1. It's friction-fit.

I didn't even need to tack it into place, it's so tight against the body.



2. It's symmetrical.

... and level within 5mm from any point to any other point




3. There are no visibility problems.

The diagonal X is 16" lower than the roofline, so it won't interfere with my rear-view mirror.


4. It reclines 10 degrees.

Originally I was planning on 15 degrees, as that would fit the lines of the body and rear quarter windows nicely, but FIA regulations require no more than 10 degrees. I'd like to keep my options open as to what racing I do in this car, so I'm going with the most stringent sanctioning body I know of.



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Today registration for the Mt Washington Hillclimb race opened (Climb to the Clouds 2017). This has been my life goal for the past three years, since I purchased this car.


For those who aren't already familiar with it, Mt Washington is the closest hillclimb to my home (around two hours away). It's also twice as long as the longest hill we typically run (over 7 miles). It happens roughly once every three years, and is a pretty big deal overall.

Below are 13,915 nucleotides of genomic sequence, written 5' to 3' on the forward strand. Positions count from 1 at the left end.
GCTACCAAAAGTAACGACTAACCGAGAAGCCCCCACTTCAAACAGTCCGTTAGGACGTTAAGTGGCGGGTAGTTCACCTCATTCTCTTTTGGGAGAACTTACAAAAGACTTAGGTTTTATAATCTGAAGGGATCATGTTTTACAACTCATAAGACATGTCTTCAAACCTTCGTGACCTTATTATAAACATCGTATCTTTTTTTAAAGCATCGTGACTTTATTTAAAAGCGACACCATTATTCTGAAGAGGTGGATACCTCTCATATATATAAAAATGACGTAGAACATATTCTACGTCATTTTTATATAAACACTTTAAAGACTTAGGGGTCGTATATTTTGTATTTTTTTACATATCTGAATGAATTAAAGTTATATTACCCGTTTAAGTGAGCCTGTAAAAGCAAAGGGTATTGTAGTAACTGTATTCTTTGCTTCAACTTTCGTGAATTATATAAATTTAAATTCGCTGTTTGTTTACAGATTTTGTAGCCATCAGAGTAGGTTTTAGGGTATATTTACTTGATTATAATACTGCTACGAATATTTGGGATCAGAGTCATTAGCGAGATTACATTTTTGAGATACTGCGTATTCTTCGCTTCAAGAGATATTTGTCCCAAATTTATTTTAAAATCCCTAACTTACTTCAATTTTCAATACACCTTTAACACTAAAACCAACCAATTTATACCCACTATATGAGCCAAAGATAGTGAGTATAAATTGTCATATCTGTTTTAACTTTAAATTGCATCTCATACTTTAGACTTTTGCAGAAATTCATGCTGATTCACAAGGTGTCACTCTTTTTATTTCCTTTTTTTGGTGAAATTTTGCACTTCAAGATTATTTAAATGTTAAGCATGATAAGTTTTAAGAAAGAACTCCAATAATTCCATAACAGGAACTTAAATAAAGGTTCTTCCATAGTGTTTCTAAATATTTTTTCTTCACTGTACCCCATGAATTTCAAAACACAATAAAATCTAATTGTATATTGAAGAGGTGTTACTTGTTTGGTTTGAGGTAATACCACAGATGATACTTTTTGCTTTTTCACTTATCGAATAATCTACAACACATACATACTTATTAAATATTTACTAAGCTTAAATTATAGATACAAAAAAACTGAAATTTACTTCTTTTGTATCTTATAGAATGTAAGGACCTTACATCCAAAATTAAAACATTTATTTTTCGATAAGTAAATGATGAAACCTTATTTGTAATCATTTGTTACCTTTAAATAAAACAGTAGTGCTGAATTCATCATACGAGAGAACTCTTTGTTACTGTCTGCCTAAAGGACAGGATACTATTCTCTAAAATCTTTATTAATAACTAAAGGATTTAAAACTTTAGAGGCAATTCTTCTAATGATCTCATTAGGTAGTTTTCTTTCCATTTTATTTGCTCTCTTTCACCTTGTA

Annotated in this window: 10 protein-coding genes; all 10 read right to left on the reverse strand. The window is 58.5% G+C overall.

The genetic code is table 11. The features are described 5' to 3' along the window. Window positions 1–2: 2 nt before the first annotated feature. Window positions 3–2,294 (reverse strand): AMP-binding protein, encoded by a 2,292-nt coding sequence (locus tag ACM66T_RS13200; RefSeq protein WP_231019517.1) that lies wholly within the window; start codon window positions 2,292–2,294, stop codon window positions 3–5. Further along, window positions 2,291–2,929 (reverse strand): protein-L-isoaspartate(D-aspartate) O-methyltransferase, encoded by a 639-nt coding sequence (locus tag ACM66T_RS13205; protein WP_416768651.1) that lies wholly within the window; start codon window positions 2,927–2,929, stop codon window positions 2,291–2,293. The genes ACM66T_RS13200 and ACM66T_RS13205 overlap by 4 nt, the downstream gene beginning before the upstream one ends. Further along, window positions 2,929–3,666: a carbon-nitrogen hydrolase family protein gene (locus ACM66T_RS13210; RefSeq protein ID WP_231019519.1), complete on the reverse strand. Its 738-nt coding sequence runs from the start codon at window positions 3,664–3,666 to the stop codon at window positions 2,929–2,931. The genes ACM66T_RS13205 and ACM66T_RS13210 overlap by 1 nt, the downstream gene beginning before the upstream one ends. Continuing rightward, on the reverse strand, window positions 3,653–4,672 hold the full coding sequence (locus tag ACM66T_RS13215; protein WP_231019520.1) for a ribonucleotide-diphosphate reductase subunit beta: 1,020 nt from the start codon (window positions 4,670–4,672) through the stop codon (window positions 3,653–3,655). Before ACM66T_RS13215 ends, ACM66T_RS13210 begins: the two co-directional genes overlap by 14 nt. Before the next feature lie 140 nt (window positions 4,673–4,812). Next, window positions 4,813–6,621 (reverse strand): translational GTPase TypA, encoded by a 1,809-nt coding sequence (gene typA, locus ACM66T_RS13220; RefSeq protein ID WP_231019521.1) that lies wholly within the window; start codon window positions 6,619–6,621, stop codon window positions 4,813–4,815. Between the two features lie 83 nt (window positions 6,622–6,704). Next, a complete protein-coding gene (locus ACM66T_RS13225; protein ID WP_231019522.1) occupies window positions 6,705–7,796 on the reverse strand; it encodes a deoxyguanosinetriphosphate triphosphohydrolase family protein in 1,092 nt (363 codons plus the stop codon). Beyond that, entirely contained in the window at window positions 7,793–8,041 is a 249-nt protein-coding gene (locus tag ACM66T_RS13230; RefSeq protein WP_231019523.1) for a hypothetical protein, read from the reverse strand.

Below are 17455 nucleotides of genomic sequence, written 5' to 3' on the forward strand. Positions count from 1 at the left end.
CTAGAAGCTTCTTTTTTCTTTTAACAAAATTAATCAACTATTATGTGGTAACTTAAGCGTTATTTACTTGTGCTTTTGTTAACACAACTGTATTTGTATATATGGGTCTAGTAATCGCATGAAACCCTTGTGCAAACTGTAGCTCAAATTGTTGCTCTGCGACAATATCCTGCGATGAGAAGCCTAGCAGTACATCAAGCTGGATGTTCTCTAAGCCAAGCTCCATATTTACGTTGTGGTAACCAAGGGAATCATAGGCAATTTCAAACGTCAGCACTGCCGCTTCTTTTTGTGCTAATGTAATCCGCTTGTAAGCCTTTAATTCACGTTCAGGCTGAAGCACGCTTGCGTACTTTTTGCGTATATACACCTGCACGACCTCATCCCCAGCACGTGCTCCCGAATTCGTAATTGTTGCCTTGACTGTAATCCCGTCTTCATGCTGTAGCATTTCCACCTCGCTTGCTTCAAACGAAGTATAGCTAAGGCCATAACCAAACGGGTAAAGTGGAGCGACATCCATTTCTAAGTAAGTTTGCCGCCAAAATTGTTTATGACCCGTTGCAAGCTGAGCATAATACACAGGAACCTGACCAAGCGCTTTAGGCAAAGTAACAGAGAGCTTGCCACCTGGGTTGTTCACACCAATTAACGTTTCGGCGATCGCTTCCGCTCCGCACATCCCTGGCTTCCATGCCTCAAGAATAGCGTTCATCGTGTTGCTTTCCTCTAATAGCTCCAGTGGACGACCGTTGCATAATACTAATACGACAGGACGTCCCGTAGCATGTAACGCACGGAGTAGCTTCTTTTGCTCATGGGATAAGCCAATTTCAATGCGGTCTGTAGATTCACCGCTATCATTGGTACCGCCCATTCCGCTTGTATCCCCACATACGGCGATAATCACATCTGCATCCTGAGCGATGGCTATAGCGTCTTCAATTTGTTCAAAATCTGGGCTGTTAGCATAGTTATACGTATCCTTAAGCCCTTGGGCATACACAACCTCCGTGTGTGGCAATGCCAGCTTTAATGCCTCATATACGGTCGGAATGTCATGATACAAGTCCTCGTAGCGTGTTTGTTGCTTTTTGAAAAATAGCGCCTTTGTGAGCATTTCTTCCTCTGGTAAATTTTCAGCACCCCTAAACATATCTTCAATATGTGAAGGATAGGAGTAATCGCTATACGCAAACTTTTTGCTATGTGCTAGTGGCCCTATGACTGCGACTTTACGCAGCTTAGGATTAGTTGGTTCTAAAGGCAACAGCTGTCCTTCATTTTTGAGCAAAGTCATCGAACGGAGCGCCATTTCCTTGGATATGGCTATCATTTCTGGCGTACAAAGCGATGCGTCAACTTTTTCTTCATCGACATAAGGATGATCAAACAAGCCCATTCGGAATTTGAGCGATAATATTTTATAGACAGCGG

The last time it ran I crewed for a friend and one of my racing mentors, Jamie Melhuish. It was quite an experience. In addition to learning twice as much course, we only get four practice runs. Each of those runs is only half of the course, so the first time we stitch the whole hill together, it's the first timed run. There are two timed runs. This is where a rally-style codriver reading pace notes becomes a massive benefit, but I'll be doing it solo. That means watching a lot of footage from past events, and spending a few days driving up at street-legal speeds to ensure that I actually know the course.